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Mizrakhi Cookies on a blue and white plate with flowers behind

Mizrakhi Purim Treats

https://vimeo.com/513883138 Sambusak and B’ab’a B’tamer, two traditional Iraqi Purim treats that celebrate Queen Esther’s hiding of her Jewish heritage from the king, are demonstrated by Adva Chattler, who lovingly learned them from her savta (grandmother).  Watch the video above and download the recipe here. B’ab’a – B’tamer: Iraqi Cookies for Purim Ingredients Dough4 cups

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The Guide to Jewish Practice, set of 3

Guide to Jewish Practice Resource: Tu B’Shvat

Tu Bishvat takes its name from the date of its observance on the Hebrew calendar—the 15th day of the month of Sh’vat, which falls in January or February. Tu Bishvat is also known as the New Year for Trees, which is how it is described in the Mishna (Rosh Hashana 1.1) because it is the date from which the age of trees was counted, determining when fruit tithes were owed in the days of the Temple. This date was selected because trees flowered after it. In Israel, where the winters are relatively mild, the date also marks the beginning of the tree-planting season.

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A Video Poem for Your Tu B’Shvat Seder

Tu B’Shvat is known as the Jewish New Year of the trees. The holiday was originally connected to agricultural offerings brought to the ancient Temple in Jerusalem, and this date determined when the crop year would begin and end.  It was revitalized by the kabbalists of Tzfat in the 16th century, with the invention of the Tu B’Shvat seder, where we eat and bless symbolic foods and drink four cups of wine. The intention is to draw down divine shefa—abundance or spiritual sustenance—through the act of blessing and eating these foods. Tu B’Shvat was later revived again through the Zionist movement of the 19th and 20th centuries, connecting it to tree planting in the land of Israel. Today, Jewish environmentalists use Tu B’Shvat as a time to reflect on our connection to the earth and our obligations to protect it.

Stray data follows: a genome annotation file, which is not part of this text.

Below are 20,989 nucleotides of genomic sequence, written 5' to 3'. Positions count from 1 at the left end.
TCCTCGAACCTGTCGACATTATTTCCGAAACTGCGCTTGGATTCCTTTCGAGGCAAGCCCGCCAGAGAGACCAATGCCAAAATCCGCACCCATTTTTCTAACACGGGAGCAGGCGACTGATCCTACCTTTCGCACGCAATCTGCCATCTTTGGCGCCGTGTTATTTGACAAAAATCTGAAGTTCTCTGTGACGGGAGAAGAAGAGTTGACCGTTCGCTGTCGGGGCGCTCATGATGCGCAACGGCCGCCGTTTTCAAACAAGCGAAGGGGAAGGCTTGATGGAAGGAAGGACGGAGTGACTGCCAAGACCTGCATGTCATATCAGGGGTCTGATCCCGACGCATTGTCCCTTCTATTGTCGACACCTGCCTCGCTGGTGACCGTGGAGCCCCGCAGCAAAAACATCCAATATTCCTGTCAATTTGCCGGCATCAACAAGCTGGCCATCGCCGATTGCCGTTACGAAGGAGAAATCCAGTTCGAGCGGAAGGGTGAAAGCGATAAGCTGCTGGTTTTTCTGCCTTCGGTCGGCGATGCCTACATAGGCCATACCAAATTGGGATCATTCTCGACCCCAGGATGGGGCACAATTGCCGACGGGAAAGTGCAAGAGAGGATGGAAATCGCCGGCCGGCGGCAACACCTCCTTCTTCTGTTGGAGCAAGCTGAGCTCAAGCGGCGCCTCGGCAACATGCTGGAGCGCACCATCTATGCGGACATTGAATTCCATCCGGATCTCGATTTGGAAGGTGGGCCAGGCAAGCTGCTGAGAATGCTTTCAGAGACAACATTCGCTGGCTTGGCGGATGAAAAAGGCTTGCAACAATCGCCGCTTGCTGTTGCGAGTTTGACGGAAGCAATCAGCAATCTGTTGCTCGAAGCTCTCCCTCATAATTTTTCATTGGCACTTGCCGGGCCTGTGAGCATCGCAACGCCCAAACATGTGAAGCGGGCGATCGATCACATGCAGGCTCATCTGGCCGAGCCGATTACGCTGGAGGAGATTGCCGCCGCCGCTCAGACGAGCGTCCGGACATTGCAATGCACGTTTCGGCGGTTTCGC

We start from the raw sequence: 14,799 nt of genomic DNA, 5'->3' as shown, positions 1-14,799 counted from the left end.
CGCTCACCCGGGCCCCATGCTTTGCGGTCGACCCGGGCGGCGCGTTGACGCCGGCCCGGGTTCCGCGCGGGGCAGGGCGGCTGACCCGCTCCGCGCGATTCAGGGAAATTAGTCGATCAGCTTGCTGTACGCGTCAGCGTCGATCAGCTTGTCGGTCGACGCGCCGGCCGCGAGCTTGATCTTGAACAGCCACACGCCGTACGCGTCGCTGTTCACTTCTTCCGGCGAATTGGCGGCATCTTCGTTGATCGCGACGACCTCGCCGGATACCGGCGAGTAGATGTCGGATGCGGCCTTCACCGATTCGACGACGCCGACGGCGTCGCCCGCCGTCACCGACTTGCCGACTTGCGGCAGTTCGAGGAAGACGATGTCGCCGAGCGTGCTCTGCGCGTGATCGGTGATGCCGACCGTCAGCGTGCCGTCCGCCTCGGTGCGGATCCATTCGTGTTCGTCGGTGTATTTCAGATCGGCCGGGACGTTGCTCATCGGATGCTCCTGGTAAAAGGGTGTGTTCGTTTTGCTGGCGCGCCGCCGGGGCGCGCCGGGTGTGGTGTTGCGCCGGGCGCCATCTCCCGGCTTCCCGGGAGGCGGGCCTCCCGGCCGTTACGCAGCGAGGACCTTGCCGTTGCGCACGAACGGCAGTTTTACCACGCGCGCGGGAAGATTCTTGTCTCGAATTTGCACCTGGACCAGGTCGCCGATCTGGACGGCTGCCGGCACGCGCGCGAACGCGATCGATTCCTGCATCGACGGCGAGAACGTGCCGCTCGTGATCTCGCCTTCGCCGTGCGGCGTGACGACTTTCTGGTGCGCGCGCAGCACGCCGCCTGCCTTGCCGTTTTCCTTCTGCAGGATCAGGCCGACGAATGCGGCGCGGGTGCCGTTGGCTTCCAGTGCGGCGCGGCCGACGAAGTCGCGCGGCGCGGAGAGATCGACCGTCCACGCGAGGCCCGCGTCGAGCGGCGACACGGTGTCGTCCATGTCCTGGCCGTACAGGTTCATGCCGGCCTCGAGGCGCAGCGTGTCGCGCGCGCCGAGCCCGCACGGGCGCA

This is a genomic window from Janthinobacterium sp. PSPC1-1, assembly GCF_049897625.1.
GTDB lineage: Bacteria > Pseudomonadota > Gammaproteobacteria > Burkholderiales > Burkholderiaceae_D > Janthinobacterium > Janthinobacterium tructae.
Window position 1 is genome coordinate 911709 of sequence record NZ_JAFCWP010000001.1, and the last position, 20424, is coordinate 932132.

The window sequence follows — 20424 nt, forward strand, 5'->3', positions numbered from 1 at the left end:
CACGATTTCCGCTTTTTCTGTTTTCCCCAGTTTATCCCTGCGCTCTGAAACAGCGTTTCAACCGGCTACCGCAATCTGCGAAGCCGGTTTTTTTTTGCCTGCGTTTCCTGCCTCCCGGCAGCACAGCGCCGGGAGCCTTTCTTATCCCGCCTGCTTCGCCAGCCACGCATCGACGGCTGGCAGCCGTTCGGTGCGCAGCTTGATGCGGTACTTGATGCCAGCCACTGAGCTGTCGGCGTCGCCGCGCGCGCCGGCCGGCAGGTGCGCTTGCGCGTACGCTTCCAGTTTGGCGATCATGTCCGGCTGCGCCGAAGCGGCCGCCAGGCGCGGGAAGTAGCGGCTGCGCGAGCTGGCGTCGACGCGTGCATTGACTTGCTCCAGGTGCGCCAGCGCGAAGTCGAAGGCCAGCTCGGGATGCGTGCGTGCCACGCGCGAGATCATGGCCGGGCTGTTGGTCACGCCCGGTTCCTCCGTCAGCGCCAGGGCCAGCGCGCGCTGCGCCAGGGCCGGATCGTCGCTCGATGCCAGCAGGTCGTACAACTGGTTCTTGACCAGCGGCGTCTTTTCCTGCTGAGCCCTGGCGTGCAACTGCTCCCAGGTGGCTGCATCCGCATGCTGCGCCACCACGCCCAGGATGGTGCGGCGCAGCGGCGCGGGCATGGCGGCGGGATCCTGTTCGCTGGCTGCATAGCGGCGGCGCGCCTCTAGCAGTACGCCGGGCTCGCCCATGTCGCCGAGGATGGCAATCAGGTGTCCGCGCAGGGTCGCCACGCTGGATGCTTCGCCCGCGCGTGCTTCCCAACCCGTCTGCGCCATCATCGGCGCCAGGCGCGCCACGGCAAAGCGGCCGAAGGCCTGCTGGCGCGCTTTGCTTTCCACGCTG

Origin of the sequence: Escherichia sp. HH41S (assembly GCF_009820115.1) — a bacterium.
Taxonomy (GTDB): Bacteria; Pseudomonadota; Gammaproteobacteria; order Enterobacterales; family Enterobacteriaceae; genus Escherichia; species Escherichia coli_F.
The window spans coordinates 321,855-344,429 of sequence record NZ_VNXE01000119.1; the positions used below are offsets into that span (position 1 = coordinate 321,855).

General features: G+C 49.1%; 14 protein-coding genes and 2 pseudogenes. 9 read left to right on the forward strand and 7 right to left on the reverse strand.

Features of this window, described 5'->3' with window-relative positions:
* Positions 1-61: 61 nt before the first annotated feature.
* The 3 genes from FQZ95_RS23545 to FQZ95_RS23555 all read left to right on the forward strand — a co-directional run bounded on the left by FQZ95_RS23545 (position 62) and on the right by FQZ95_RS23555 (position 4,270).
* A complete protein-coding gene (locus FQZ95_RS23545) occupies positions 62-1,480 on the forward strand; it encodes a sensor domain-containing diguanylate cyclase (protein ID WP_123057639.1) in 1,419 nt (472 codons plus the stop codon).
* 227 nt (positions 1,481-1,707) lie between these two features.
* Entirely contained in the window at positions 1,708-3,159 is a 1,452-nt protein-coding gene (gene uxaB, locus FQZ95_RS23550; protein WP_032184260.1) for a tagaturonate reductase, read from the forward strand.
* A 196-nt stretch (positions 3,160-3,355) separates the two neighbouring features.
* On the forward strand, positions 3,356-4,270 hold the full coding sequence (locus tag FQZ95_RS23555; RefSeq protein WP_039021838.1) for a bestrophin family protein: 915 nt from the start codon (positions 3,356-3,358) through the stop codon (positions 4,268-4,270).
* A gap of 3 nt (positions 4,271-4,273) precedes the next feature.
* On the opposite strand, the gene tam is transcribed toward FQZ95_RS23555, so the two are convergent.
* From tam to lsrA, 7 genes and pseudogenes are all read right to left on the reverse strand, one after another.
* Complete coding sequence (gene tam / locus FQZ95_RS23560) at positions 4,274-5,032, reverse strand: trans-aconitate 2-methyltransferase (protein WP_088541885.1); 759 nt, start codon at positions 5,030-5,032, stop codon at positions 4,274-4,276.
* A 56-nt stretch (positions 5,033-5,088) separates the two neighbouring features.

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Light One Candle for Justice with Rabbi Lily Solochek

Each night of Hanukkah we add more light to our menorah, and this year we commit to adding more light to the world as well. In this session, we will reflect on the social justice work that we want to engage in and ground our action in spiritual practice. We will use song, learning and ritual to create intentions for each night of Hanukkah that will guide us in our efforts for justice.

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screen shot of zoom session with Rabbi Donna Kirshbaum

On Hanukkah and the Use of Force with Rabbi Donna Kirshbaum

Despite all the corny but mild holiday songs – not to mention the Sages’ emphasis on the miracle of the oil in a desperately dark time – our tradition has never stopped valorizing the combat undertaken by the Maccabees to oust the Seleucid Empire from our Holy Land. We will first consider the historical use of Hanukkah as a template for an armed response but end by learning about a new response to the violence of the Israeli-Palestinian conflict, as practiced by Women Wage Peace, Israel’s largest grassroots peace movement, and its new Palestinian counterpart, Women of the Sun.

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Person cutting open aruk (Iraqi latke) next to apple sauce, hummus and sour cream.

Aruk – Iraqi Vegetable Fried Patties

Have you ever made aruk for Hanukkah? While there is no requirement to make any specific dish on Hanukkah, it’s customary for us to remember the miracle of the oil by eating fried foods. A well-loved recipe in my house, aruk are Iraqi vegetable fried patties – very similar to their cousin, the latkes. Aruk are delicious, easy to make and will be a great addition to your latke platter.

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